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Posts Tagged ‘“Lucky”’

Harry Dean Stanton

“LUCKY” My rating: B+ 

88 minutes | No MPAA rating

Late in the sublime “Lucky” our title character, an ancient desert-dwelling reprobate played by Harry Dean Stanton, informs the customers of his favorite watering hole that, in his opinion, all we have waiting for us is nothingness.

“What do we do with that piece of news?” someone asks.

Exactly. What do you do, how do you live your life, knowing  your time on Earth is limited and that there are no guarantees of a hereafter?

If that sounds heavy…well, it is and it isn’t.

“Lucky” is a deadpan comedy about small town eccentricity that morphs into a meditation on mortality.  It’s a classic case of laugh-sob-laugh storytelling.

The screenplay by Logan Sparks and Drago Sumonja is so solid that it would be a terrific vehicle for any mature actor. That the role of Lucky went to Harry Dean Stanton, who died in September at the age of 91, is one of those made-in-heaven movie miracles.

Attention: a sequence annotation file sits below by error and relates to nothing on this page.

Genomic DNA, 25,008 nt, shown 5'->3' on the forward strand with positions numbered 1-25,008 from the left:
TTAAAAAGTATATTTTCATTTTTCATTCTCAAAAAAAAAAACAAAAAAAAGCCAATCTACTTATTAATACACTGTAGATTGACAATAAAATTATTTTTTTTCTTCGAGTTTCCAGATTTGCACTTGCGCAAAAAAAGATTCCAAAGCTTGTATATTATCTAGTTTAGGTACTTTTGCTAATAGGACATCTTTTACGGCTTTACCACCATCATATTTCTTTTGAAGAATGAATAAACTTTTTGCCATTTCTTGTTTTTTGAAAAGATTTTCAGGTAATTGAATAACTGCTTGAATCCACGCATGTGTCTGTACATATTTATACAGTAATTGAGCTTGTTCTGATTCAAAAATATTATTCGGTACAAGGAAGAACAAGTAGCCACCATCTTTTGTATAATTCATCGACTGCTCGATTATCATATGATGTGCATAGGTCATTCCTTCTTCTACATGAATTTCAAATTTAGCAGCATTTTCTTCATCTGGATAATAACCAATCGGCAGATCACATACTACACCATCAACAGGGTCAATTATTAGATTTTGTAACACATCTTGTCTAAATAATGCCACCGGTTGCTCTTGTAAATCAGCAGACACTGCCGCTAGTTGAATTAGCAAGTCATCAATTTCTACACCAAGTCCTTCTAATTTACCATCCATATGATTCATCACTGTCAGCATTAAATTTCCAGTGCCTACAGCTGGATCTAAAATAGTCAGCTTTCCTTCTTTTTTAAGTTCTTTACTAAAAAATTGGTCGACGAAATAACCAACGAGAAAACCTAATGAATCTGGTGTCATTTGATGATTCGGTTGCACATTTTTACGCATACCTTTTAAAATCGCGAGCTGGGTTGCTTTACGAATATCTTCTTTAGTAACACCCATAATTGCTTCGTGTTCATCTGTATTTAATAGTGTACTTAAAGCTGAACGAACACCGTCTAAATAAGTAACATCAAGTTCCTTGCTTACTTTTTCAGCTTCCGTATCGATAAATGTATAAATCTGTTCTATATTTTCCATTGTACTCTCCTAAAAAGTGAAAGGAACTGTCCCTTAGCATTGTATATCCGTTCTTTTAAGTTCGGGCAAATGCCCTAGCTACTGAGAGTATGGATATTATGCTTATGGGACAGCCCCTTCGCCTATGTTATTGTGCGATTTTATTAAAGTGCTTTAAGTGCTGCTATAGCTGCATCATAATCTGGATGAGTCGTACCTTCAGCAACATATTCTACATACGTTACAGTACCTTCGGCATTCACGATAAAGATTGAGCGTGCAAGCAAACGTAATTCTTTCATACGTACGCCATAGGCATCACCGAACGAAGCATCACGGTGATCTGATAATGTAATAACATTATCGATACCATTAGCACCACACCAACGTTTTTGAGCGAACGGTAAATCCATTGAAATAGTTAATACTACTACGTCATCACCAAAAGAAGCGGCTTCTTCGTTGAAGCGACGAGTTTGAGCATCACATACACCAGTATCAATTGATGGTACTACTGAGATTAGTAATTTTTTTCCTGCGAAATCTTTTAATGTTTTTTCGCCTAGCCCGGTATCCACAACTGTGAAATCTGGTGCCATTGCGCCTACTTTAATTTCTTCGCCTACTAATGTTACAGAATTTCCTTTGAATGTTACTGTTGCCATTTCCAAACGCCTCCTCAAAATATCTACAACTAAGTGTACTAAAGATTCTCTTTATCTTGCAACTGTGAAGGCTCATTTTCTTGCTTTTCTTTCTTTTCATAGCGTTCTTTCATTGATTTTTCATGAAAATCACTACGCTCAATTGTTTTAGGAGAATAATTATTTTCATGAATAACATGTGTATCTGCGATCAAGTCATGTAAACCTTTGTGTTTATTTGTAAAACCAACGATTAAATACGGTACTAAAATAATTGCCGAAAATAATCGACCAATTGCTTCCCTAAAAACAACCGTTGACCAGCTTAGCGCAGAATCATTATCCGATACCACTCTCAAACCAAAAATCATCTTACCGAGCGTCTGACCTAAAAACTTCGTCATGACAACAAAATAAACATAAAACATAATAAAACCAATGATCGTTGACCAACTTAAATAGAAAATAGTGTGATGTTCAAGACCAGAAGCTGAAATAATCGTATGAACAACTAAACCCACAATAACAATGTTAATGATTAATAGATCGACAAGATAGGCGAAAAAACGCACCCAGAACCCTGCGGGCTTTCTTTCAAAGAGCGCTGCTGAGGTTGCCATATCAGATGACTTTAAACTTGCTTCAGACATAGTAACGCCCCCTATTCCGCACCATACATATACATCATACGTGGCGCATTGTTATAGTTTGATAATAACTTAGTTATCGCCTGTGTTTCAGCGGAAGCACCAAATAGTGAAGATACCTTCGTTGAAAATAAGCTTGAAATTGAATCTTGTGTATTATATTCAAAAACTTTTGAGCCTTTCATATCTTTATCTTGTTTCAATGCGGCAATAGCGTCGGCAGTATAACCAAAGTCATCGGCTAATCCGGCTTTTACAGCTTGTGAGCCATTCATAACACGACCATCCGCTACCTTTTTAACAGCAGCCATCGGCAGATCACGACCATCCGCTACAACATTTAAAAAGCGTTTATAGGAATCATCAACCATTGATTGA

The script plays perfectly to Stanton’s physicality (sunken eyes, hopeless hair, wraith-like figure) and his tough-crusty demeanor.  How lovely… in an acting career that goes back a half century with films like “Alien,” “Repo Man” and “Paris, Texas,” Stanton’s last big role features what may be his greatest performance.

Add to this the wondrous directing debut of John Carroll Lynch, a much-in-demand character actor (he played Frances McDormand’s stamp-designing husband in “Fargo”), and you have a low-keyed, rib-tickling, heart-tugging wonder.

Lucky — who never married — lives alone on the outskirts of a small town (the setting looks like New Mexico or Arizona). He is a creature of habit.

That means getting up and doing yoga exercises in his underwear, pausing to take a few long drag on a cigarette.  Lucky’s closet contains  blue jeans and identical well-worn red plaid shirts. His diet appears limited to milk, caffeine and Bloody Marys (though he never eats the celery).

He’s got no car, so he walks into town, making the rounds of the diner, Post Office and shops before settling onto his stool at a bar where everybody knows everybody else’s name. He makes a point of baiting the chatty owner (the great Beth Grant), her pretty-boy squeeze (James Darren) and the philosophical bartender (Hugo Armstrong).

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